For Kate Arthur, Founder and CEO of Kids Code Jeunesse (KCJ), AI is integral part of her mission. KCJ is currently working on projects to educate children about AI and to empower teachers to bring AI into the curriculum.
“We recently launched the Algorithm Literacy Project, a campaign to educate young people about how algorithms work and how they influence our digital lives,” she says. KCJ is working in partnership with CCUNESCO, and the project is also supported by Microsoft Canada and RBC Foundation in support of RBC Future Launch.
Kate hopes that by the time 2030 comes along and today’s kids are adults, they will have the power to roll out the future that they want to see.
“AI has the ability to solve massive global problems, from climate change to health, and it’s our kids who need to be equipped with the tools and skills to solve them,” she says.
While education is important, Kate understands that without a strong level of engagement and inspiration, students may be tempted to drop out – just as she did when she was 17.
“I didn’t see the relevance,” she recalls. “Sitting at a desk, being lectured at, was not my idea of inspiration!”
Kate did go back when she figured out what she wanted to learn, studying English Literature at Concordia University. She says she is passionate about learning but wants to enjoy it and see purpose in the process, and she is now studying for her Executive MBA at McGill-HEC Montréal.
“I believe learning needs to be fun and relevant for kids,” she says. “We create easy-to-absorb projects that both boys and girls will engage and relate to.”
Kate sees education as the key to demystifying misguided fears and misconceptions about AI. She says it is not inherently good or bad but recognizes that it is a tool that reflects the biases and priorities of its makers.
“It's not magic,” she says. “It's very important that, as a society, we educate people on how to work with artificial intelligence systems. How they already engage with and profit from these AI systems, and how to not be scared of it, but to really understand the nuts and bolts of how it works.”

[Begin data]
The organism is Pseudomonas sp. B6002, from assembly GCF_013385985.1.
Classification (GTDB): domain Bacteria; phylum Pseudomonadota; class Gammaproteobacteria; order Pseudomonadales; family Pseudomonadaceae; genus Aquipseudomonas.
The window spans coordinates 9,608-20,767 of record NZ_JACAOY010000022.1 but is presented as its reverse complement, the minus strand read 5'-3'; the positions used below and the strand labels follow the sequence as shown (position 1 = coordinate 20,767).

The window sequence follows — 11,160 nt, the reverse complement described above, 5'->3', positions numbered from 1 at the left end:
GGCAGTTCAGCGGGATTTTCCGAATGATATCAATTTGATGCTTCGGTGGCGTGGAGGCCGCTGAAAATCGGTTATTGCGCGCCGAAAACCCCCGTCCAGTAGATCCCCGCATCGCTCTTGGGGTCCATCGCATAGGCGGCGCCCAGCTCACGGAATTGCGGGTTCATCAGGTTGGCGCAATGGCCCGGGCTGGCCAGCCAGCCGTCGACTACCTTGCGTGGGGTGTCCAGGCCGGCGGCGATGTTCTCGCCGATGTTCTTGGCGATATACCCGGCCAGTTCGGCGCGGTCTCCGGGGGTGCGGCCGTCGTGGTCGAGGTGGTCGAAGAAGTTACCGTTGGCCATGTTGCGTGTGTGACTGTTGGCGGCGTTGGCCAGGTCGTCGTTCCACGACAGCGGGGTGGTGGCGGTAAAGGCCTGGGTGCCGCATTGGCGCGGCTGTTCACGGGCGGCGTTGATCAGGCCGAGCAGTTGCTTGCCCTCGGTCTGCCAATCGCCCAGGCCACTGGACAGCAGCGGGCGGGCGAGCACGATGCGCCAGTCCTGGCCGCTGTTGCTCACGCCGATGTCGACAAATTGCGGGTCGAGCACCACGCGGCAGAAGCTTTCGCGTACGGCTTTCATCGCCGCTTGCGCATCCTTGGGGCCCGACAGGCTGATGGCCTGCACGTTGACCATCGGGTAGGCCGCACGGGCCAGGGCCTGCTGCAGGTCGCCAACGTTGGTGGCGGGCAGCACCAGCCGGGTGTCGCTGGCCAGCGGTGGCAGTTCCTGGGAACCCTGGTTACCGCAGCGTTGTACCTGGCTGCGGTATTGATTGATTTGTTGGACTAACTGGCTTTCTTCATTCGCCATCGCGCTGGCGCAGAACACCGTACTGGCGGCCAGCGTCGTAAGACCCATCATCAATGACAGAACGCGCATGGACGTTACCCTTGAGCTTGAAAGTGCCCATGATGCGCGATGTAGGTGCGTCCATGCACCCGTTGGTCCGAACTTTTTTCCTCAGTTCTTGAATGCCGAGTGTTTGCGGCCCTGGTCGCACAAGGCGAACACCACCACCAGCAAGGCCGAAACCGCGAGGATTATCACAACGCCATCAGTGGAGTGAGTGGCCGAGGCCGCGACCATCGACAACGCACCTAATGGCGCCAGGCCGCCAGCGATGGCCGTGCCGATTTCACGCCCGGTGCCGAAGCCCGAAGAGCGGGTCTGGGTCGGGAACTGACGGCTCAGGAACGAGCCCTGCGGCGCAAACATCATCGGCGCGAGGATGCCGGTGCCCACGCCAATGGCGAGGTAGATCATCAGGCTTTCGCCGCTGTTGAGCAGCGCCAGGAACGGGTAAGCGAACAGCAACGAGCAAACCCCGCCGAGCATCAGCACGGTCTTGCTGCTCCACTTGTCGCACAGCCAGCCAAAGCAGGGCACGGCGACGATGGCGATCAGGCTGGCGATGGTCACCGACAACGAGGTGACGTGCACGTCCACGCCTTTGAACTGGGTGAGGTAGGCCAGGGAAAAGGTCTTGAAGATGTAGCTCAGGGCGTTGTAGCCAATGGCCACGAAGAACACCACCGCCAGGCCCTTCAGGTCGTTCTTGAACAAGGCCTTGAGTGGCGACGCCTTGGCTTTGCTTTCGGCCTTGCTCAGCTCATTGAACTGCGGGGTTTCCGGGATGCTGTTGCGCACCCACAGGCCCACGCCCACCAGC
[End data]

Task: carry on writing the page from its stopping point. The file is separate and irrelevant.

Mentorship is also important to one’s career path. Kate says she was fortunate to have a lot of strong mentors, including an entrepreneurial mother and grandmother. Her three sisters have also proven to be an outstanding support network.
“I have learned how to enjoy risk,” she says.
But not all risks are worth taking. When she left a job to have her third child, one of her mentors urged her to keep a career title. She told Kate that she had left the workforce completely for 15 years to raise her own children and learned that it was very difficult to come back.
“The role model is really important and especially having female role models for the younger generation,” Kate says. “I encourage young female entrepreneurs and women in tech to mentor the younger students and young children. I’m now 46, I’m not starting out in my career anymore, but I do mentor the next generation of women in business. I feel it’s sort of my duty to help support women coming into the entrepreneurial world, which is a whole new, different experience. And I ask these young women to give back to the generation behind them, so young girls see the importance of STEM and the power of STEM, and not be afraid of it.”